Like most American kids that grew up in the 80's I watched the Indy 500 every year and became interested in motorsports thanks to that race, but I didn't really get hooked until I started watching Formula 1 racing in the late 90's. My favorite era were those years with the great Mika Hakkinen/Michael Schumacher battles. (I was a Mika Hakkinen fan) So my fondness for Formula 1 waned once Mika retired and Schumacher started winning everything, even at the expense of his teammate Rubens Barrichello. My interest in F1 has only been lukewarm since.

Then I turned to Champ Car racing here in the US for my motorsports fix. However that was quickly extinguished once Champ Car and Indy Car merged and we were stuck with Tony George and his many foibles. (It was entertaining to watch the Hulman/George drama I'll admit.) My interest has been less than lukewarm with Indy Car lately, even without Tony George at the helm.

Over time however, the excitement I once had for motorsports has slowly gone. Maybe it has to do with my age, I don't know. But I think I will pour my efforts into my Trooper and my interests in the outdoors to add excitement to my life.

Thanks for checking out my blog, I hope you enjoy it. I will still post racing news when I find something interesting or noteworthy.

Sunday, August 14, 2011

Alternative aero kits delayed until 2013

(by Dave Lewandowski 8-14-11)

All IZOD IndyCar Series teams will utilize the oval and road/street course bodywork that is part of the Dallara Automobili chassis package with the next generation car for the 2012 season.

INDYCAR CEO Randy Bernard told team owners of the decision to delay alternative aero kits during a meeting at New Hampshire Motor Speedway primarily because of cost concerns cost they expressed in May.

The rolling chassis -- dubbed the IndyCar Safety Cell -- remains on target to debut in competition at the start of the 2012 season. The sidepods and engine cover will be universal for the diverse set of racetracks, while Dallara-designed and -produced front and rear wings will be different for the ovals and road/street circuits. The 2012 schedule is expected to be announced by mid-September.

“The most important thing we can do as a series is look at what is in the best interest of both our long and short term,” Bernard said. "It is important that we maintain a high car count next year by ensuring we have cost containment for our teams. We must listen to our team owners and try to help. We don't want to see our car counts go from 26 and 27 down to 16 because of the aero kits. The manufacturers have told us it's very expensive and the team owners have told us it's very expensive.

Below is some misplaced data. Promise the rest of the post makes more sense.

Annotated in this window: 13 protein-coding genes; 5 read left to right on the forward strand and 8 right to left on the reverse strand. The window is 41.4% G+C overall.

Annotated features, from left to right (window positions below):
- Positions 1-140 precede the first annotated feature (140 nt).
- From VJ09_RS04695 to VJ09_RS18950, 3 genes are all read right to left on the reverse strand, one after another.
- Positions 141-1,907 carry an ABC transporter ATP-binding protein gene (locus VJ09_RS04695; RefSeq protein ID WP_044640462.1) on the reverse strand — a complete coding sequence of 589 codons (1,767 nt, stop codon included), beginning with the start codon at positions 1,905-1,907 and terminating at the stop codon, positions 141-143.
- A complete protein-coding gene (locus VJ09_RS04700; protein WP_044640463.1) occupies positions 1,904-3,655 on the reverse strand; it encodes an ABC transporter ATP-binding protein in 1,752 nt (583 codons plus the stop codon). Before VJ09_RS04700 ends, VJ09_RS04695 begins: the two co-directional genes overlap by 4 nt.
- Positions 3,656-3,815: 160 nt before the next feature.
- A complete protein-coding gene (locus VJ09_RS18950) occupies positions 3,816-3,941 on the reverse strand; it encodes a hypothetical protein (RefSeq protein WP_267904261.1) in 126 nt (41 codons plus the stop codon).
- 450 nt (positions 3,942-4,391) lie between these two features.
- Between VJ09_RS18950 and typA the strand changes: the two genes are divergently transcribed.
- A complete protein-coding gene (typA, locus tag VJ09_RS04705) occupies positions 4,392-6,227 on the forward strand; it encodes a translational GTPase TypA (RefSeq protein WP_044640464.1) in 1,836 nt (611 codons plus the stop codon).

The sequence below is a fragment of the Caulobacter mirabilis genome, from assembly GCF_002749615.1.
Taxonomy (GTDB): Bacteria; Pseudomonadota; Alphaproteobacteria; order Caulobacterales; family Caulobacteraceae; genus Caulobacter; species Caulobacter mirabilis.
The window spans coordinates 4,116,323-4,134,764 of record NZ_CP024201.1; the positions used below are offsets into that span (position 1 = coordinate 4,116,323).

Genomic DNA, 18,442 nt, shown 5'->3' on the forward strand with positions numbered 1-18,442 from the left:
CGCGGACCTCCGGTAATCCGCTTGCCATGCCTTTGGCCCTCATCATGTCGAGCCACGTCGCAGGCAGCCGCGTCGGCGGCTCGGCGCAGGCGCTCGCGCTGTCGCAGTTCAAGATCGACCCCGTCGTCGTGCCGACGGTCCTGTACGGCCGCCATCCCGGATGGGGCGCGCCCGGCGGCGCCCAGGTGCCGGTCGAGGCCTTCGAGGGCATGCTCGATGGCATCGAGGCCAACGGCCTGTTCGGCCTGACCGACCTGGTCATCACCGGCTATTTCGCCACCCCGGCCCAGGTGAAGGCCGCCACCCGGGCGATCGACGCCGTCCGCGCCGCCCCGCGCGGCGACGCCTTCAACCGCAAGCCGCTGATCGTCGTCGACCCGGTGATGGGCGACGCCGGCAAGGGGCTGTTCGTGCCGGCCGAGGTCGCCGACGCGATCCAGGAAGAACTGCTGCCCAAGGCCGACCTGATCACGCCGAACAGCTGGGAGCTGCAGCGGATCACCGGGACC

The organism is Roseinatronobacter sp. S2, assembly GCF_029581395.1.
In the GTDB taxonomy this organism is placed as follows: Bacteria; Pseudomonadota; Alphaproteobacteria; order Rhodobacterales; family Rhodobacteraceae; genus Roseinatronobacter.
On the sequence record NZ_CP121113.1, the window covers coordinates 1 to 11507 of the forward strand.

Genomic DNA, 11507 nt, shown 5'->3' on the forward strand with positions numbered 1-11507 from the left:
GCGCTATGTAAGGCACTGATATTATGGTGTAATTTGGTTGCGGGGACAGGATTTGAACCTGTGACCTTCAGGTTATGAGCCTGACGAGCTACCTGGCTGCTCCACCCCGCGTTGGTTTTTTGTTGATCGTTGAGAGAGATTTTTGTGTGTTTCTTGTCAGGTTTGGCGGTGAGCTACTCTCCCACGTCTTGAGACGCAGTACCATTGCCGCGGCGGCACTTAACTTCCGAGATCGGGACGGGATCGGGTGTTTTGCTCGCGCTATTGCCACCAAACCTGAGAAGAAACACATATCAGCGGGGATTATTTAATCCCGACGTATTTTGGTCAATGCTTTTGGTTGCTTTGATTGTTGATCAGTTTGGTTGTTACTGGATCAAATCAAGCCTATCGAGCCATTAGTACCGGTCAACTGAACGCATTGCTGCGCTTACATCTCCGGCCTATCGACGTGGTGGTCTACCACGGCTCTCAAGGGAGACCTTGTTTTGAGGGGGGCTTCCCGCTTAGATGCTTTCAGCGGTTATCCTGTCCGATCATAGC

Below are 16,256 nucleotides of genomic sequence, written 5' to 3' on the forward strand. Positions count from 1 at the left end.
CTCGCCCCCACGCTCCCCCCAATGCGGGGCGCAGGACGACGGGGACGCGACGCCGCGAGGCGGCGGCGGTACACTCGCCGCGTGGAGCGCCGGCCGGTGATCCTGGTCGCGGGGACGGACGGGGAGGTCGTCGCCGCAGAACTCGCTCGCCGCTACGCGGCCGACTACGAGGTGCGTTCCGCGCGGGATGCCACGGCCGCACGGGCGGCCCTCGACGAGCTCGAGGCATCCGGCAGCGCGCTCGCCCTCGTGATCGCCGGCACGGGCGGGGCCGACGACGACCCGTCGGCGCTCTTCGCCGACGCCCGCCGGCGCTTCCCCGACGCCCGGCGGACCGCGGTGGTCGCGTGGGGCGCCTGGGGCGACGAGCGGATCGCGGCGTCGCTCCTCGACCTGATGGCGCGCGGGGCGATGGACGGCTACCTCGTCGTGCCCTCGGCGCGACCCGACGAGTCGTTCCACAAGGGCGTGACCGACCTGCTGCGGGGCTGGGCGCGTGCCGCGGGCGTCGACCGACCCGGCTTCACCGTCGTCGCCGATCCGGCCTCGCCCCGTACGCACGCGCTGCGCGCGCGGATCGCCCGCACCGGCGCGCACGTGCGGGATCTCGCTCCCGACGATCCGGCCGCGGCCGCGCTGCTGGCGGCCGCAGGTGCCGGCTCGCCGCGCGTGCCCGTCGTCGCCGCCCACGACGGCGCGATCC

"No one is more disappointed that I that we're not going to do it, but I feel this is by far the best decision for our series. The 2012 season will be exciting with the debut of our new car as we focus on relevancy and technology through engine competition, turbochargers and direct injection. From simulations we've seen on road and street courses that lap times are 3 seconds quicker and up to 15 mph faster."

INDYCAR announced plans for the car, which comes complete save for tires, the steering wheel and driver seat, in July 2010 after it reviewed multiple manufacturer concepts. It will replace the chassis that came on line in 2003 and was built solely for oval racing (the first INDYCAR road/street course race was in 2005 at St. Petersburg, Fla.).

There are cost reductions associated with the new car -- the $385,000 for the complete chassis package is about 40 percent less and the maximum engine lease agreement of $690,000 is about 30 percent less -- though the Firestone tire bill will increase $250,000, according to Bernard.

"We've got new engines and a new car next year so we can have another new story for 2013," Andretti Autosport owner Michael Andretti said.

New car project manager Tony Cotman said alternative aero kits will be introduced for the start of the 2013 season. All three engine manufacturers -- Honda, Chevrolet and Lotus -- have expressed interest in designing and supplying their own aero kits.

"By the time they get the new regulations and what is needed on the new car, they'll basically have a year to build and provide what's needed," Cotman said.

Reigning Indianapolis 500 champion Dan Wheldon was behind the wheel of the initial test of the prototype Aug. 8-9 at Mid-Ohio Sports Car Course in Lexington, Ohio.

“We are extremely pleased with the results of our first test of the new chassis,” INDYCAR vice president of technology Will Phillips said. “Everything performed as we expected in this initial shakedown. All systems were sorted and checked, and we look forward to our next test.”

Fifteen other chassis test sessions, including four in the next 10 days, are scheduled through September. Engine manufacturers Honda, Chevrolet and Toyota -- each of whom has a chassis ordered -- are scheduled to begin testing their 2.2-liter turbocharged V-6 engines in early October. Teams are scheduled to receive their first chassis in mid-December.

Dallara's technology and manufacturing facility is under construction on Main Street in Speedway, Ind., where production of the new car is expected to commence early next year. Bernard noted that American manufacturers will be associated with the next-generation car.

"Quality and price are the primary objectives of everything we put on this car," he said.

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